Tell us about the bike you’re riding.
I went to Kocmo. Kocmo is outside of Berlin. They’re titanium builders and I’ve known André forever. They’ve been building frames since ’94 and I’ve known him since ’98 maybe. I guess I’m at the age that I can get a titanium frame.
I went to him with my Cannondale track bike and said, “I want a titanium frame with this geometry. I want to do this trip.” He was like, “Aw, man. When are you going to grow up? I can build you a frame and we can hide the brakes where no one sees them.” You know how it is when you have a track bike. You try to explain it to people and they say, “But it has no brakes. How do you ride this?” I think you understand this. It’s not that difficult. But this is a secret. Don’t tell anyone. People think skidding is difficult. It’s not.
So, we made the bike with track geometry but with a little bit wider clearance so I can run 32c tires. I think 32c is the widest fast tire.
Is there anything you would change about your set-up after all this time on the road?
It’s funny because I have these bars that Blue Lug gave me from Nitto. They’re 75 centimeters. I cut them four centimeters before the trip. I wouldn’t cut them now. I would ride them even wider. This whole wide thing, MASH didn’t invent it. I went to an alley cat in Boston in 2000 and they were all riding fixed-gear with handlebars like this. And this was in 2000. We were all making fun of them.
Of course, in traffic in Ulaanbaatar, these bars weren’t so good to fit between the cars, but I can bunny-hop really well with them. Bunny-hopping is a thing that not only saves lives, I think it’s a really important skill as a cyclist to know. There’s always a situation where you’ll say, “Oh, shit! jump.”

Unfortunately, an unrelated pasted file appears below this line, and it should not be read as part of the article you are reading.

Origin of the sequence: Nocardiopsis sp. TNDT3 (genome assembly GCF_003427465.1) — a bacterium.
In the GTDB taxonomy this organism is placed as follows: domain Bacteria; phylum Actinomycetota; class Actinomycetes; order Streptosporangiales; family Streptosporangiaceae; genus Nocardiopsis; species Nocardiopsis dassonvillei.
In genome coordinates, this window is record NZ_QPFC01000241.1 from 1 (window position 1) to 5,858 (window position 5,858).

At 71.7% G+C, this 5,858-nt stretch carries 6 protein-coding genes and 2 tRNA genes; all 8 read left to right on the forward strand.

Next you go to Japan. What’s your plan there? This will be your tenth trip to Japan?
I don’t know if this is the fourteenth or fifteenth trip to Japan. What’s the plan with Japan? I’m going to go over to Fukuoka. My friend lives there. I can stay with her. I will ride from there all the way to Tokyo. It’s pretty funny because I’ve ridden so far—I think 6,000 kilometers in the last four months—so this kind of feels like a piece of cake. I don’t know how many kilometers it is from Fukuoka to Tokyo. Maybe 1,500. I have no idea. It doesn’t matter. Maybe it’s because I’ve been to Japan so many times that it feels like I’m going to my friends. I don’t have to search for a hotel. I don’t have to worry about anything—just focus on riding.
In Tokyo from the 25thof October to the 5thof November, I have an exhibition about this trip. I’ve been taking pictures. I always have on me my lovely Contax T2. My grandma gave me this in 1995. This is my baby. It’s a pretty good camera. It’s not just the name. It’s not a Cinelli. You can print that!
After having a bike shop for fourteen years, I don’t have a job. I’m not sure what I’m going to do. I can’t live from being cool and traveling and having exhibitions. Maybe I’ll make some t-shirts and some cycling caps. I already have some designs, but I don’t know if this is really me—to become a label. I don’t know what I’m going to do. Maybe Far Ride is hiring, haha.
So the adventure continues.
The adventure always continues.
You can follow Mo on all his adventures on Instagram @keirinberlin